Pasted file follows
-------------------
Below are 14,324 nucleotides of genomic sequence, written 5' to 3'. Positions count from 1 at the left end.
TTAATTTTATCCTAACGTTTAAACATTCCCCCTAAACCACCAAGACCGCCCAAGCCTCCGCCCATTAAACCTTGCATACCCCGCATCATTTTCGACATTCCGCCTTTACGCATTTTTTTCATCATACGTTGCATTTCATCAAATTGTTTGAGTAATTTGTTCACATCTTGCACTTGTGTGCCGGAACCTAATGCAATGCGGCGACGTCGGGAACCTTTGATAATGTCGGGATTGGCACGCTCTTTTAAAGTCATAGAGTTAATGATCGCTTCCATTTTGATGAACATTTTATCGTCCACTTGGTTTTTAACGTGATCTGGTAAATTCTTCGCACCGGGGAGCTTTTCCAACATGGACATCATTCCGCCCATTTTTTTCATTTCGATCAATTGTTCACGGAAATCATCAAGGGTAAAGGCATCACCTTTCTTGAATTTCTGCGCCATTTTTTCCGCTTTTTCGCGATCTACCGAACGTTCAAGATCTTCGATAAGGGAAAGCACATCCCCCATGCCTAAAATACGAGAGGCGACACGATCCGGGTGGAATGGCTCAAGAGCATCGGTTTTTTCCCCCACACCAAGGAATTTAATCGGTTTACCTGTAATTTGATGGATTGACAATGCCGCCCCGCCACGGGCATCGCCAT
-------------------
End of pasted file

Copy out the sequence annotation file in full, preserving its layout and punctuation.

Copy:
Below are 14,324 nucleotides of genomic sequence, written 5' to 3'. Positions count from 1 at the left end.
TTAATTTTATCCTAACGTTTAAACATTCCCCCTAAACCACCAAGACCGCCCAAGCCTCCGCCCATTAAACCTTGCATACCCCGCATCATTTTCGACATTCCGCCTTTACGCATTTTTTTCATCATACGTTGCATTTCATCAAATTGTTTGAGTAATTTGTTCACATCTTGCACTTGTGTGCCGGAACCTAATGCAATGCGGCGACGTCGGGAACCTTTGATAATGTCGGGATTGGCACGCTCTTTTAAAGTCATAGAGTTAATGATCGCTTCCATTTTGATGAACATTTTATCGTCCACTTGGTTTTTAACGTGATCTGGTAAATTCTTCGCACCGGGGAGCTTTTCCAACATGGACATCATTCCGCCCATTTTTTTCATTTCGATCAATTGTTCACGGAAATCATCAAGGGTAAAGGCATCACCTTTCTTGAATTTCTGCGCCATTTTTTCCGCTTTTTCGCGATCTACCGAACGTTCAAGATCTTCGATAAGGGAAAGCACATCCCCCATGCCTAAAATACGAGAGGCGACACGATCCGGGTGGAATGGCTCAAGAGCATCGGTTTTTTCCCCCACACCAAGGAATTTAATCGGTTTACCTGTAATTTGATGGATTGACAATGCCGCCCCGCCACGGGCATCGCCAT